Concordance Between the Findings of Epidemiological Studies and Randomized Trials in Nutrition: An Empirical Evaluation and Citation Analysis: Nutritional Research Series, Vol. 6
Agency for Healthcare Research and Quality (US); 2013 May. Report No.: 13-EHC067-EF.
Moorthy D, Chung M, Lee J, Yu WW, Lau J, Trikalinos TA.
BACKGROUND: In nutrition, there are several examples of discordance between the results of observational studies and of randomized controlled trials (RCTs).
OBJECTIVES: To provide empirical data on how often the summary results of epidemiological studies and of RCTs are concordant, and to explore whether the probability of concordant findings is associated with quantifiable metrics of citation maps formed between studies belonging to the evidence base of the nutrient-outcome association at hand. Citation maps are an objective representation of the translational paths in each association, and may be a surrogate of the maturity of the relevant evidence base.
We searched MEDLINE to identify meta-analyses of RCTs or of epidemiological studies on the association between nutrients and health outcomes. Summary findings from both research designs that were statistically significant and in the same direction were considered qualitatively concordant. We also calculated the statistical significance of the difference in the summary effects from epidemiological studies and from RCTs (a measure of quantitative concordance). For each nutrient-outcome association we defined an “evidence base” including all publications identifiable by MEDLINE searches on the nutrient and outcome of interest and constructed citation maps of all articles in the evidence base that were cited by the epidemiological studies or the RCTs in the meta-analyses, either directly, or through one or more intermediary papers. We then quantified the size of the graphs (number of vertices and citation relationships), and their connectivity (density of citation relationships, mean hub and authority scores, and mean number of citations made or received over the included papers). We tested for associations between these metrics and the probability that the summary results from epidemiological studies and from RCTs are concordant between them.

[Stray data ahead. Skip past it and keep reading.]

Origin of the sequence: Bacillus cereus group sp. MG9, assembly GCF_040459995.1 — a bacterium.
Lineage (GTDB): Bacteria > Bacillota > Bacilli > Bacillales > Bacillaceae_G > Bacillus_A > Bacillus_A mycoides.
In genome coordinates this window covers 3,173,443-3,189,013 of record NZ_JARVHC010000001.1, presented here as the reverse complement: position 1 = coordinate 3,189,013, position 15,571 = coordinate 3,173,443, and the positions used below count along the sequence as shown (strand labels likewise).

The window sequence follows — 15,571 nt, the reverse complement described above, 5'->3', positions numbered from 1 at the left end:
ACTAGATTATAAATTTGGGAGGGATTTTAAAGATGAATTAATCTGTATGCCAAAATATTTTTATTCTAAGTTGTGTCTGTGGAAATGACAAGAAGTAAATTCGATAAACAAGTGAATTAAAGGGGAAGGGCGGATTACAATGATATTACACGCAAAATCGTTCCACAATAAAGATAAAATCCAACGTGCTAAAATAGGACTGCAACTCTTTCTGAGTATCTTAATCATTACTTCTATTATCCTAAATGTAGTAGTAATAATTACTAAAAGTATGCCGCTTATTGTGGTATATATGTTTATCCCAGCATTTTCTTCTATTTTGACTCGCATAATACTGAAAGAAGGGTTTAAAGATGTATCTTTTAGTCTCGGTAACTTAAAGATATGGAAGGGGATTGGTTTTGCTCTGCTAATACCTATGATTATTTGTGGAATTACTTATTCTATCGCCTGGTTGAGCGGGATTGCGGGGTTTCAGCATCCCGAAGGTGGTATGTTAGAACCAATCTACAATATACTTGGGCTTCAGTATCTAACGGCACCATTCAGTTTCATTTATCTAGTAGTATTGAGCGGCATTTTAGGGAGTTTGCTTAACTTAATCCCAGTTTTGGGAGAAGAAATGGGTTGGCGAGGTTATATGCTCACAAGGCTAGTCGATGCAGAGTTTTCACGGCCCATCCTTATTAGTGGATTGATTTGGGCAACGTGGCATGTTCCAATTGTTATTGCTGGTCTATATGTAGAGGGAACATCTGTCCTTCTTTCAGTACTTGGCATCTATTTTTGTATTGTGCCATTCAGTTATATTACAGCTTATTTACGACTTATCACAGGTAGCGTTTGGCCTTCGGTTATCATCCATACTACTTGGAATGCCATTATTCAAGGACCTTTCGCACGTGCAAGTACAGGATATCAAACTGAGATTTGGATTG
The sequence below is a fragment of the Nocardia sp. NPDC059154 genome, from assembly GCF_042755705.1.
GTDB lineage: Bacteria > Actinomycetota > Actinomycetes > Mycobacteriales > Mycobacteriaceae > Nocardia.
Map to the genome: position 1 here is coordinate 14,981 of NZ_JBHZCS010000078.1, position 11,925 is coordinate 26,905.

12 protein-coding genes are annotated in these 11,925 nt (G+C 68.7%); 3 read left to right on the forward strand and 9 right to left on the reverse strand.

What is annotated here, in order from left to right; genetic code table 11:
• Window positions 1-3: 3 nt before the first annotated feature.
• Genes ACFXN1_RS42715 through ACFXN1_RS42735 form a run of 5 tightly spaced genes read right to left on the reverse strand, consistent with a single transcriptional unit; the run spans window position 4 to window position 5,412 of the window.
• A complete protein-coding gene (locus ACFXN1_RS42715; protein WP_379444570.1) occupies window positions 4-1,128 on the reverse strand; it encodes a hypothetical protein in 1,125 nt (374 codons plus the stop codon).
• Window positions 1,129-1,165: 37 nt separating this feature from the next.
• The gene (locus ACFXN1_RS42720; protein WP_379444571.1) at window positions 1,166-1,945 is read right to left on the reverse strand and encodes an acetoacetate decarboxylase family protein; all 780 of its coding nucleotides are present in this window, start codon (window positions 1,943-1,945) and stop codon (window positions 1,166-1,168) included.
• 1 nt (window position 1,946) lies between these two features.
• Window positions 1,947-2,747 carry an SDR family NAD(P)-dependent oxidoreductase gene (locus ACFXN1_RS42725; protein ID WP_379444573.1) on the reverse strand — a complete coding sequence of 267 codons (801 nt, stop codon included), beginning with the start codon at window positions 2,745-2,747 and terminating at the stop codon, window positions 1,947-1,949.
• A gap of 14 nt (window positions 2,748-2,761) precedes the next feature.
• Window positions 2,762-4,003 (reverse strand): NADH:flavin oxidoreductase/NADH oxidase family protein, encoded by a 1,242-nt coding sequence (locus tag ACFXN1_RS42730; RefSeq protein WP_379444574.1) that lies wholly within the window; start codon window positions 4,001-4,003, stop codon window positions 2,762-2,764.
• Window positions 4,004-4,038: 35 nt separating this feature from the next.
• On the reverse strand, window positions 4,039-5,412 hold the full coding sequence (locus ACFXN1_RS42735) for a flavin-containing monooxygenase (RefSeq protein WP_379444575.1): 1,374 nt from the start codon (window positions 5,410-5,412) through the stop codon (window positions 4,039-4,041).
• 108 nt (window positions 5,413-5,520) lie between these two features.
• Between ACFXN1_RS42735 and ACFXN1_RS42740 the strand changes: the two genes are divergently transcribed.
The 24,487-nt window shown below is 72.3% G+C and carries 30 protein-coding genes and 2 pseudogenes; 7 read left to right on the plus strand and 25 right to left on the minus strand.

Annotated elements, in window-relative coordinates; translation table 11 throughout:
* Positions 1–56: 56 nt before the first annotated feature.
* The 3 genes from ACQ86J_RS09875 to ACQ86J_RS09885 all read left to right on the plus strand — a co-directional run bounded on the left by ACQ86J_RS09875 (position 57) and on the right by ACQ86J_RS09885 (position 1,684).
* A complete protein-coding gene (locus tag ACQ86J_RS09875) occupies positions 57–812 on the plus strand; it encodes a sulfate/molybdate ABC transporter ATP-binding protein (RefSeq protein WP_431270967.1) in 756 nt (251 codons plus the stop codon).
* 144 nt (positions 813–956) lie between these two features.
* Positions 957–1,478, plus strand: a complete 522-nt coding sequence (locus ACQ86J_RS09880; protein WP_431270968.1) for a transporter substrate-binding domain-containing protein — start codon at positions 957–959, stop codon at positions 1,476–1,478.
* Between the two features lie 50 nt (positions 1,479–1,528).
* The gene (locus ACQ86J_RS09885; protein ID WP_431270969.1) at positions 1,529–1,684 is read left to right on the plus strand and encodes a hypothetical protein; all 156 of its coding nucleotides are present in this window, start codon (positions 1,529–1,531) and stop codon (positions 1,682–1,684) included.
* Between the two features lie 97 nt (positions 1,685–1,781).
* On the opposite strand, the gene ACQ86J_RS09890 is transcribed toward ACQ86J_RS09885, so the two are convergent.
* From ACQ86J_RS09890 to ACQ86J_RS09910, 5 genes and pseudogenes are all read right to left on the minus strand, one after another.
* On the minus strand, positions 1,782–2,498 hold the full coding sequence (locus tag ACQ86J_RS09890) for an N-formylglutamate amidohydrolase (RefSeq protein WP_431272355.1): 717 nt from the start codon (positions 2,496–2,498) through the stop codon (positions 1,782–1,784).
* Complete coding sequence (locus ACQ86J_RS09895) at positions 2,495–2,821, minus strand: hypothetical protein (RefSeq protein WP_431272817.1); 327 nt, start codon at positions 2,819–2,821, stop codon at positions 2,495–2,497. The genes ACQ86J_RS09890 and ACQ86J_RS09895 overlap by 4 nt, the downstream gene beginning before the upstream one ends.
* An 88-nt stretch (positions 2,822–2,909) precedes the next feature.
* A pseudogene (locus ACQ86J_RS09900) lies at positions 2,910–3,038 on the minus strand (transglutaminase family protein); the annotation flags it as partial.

FINDINGS: In 23 out of 34 associations the summary findings from meta-analyses of epidemiological studies and of RCTs were in the same direction. In 6 of 23 associations, meta-analyses of epidemiological studies and of RCTs had statistically significant findings. In the remaining 11 out of 34 associations, meta-analyses of epidemiological studies and of RCTs had summaries pointing in opposite directions. In 12 out of 34 associations the summary findings of epidemiological studies were statistically significantly different from those of RCTs, in 6 out of 12 point estimates were in the same direction, and in the other 6 in opposing directions. Despite the variation in the size and the connectivity of the citation graphs across the examined associations, we find no evidence of association between quantitative metrics of the citation graphs and the probability that the two research designs have concordant or discordant findings (using various definitions of concordance or discordance).
CONCLUSIONS: The examined quantitative characteristics of the citation maps in each association cannot predict the probability that the findings from the two designs agree or disagree. It is unclear whether there is a good way to describe the maturity of the evidence base on an association between nutrients and outcomes. At a minimum, purely bibliometric approaches are not a good way to prioritize which nutrient exposures merit further study, and for which health outcomes.
Study is described at Scientific American July 2013
PDF is attached at the bottom of this page
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